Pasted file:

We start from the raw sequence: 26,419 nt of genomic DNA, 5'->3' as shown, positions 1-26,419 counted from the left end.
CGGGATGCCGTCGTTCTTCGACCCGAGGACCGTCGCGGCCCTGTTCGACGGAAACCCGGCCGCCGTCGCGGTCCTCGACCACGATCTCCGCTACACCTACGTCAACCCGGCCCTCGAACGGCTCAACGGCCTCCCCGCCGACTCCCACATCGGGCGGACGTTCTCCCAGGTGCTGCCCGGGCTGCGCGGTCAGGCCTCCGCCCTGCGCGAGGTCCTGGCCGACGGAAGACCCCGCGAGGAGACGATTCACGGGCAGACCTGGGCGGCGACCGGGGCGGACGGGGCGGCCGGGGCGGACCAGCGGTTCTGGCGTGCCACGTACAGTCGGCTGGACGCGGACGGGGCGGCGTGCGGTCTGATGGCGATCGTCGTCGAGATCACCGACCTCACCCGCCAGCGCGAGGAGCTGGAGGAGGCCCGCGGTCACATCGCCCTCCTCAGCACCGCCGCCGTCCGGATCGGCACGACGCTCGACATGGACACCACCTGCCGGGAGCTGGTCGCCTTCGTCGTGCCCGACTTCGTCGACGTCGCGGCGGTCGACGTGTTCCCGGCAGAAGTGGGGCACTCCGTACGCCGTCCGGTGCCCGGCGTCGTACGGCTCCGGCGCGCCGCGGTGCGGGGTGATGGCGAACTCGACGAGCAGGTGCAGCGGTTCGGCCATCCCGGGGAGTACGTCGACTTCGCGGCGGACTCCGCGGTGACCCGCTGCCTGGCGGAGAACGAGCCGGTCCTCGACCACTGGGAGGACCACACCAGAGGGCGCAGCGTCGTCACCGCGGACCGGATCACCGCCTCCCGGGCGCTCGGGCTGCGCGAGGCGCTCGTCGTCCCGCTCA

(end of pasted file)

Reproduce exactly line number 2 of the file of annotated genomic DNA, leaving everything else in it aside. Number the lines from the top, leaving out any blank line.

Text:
CGGGATGCCGTCGTTCTTCGACCCGAGGACCGTCGCGGCCCTGTTCGACGGAAACCCGGCCGCCGTCGCGGTCCTCGACCACGATCTCCGCTACACCTACGTCAACCCGGCCCTCGAACGGCTCAACGGCCTCCCCGCCGACTCCCACATCGGGCGGACGTTCTCCCAGGTGCTGCCCGGGCTGCGCGGTCAGGCCTCCGCCCTGCGCGAGGTCCTGGCCGACGGAAGACCCCGCGAGGAGACGATTCACGGGCAGACCTGGGCGGCGACCGGGGCGGACGGGGCGGCCGGGGCGGACCAGCGGTTCTGGCGTGCCACGTACAGTCGGCTGGACGCGGACGGGGCGGCGTGCGGTCTGATGGCGATCGTCGTCGAGATCACCGACCTCACCCGCCAGCGCGAGGAGCTGGAGGAGGCCCGCGGTCACATCGCCCTCCTCAGCACCGCCGCCGTCCGGATCGGCACGACGCTCGACATGGACACCACCTGCCGGGAGCTGGTCGCCTTCGTCGTGCCCGACTTCGTCGACGTCGCGGCGGTCGACGTGTTCCCGGCAGAAGTGGGGCACTCCGTACGCCGTCCGGTGCCCGGCGTCGTACGGCTCCGGCGCGCCGCGGTGCGGGGTGATGGCGAACTCGACGAGCAGGTGCAGCGGTTCGGCCATCCCGGGGAGTACGTCGACTTCGCGGCGGACTCCGCGGTGACCCGCTGCCTGGCGGAGAACGAGCCGGTCCTCGACCACTGGGAGGACCACACCAGAGGGCGCAGCGTCGTCACCGCGGACCGGATCACCGCCTCCCGGGCGCTCGGGCTGCGCGAGGCGCTCGTCGTCCCGCTCA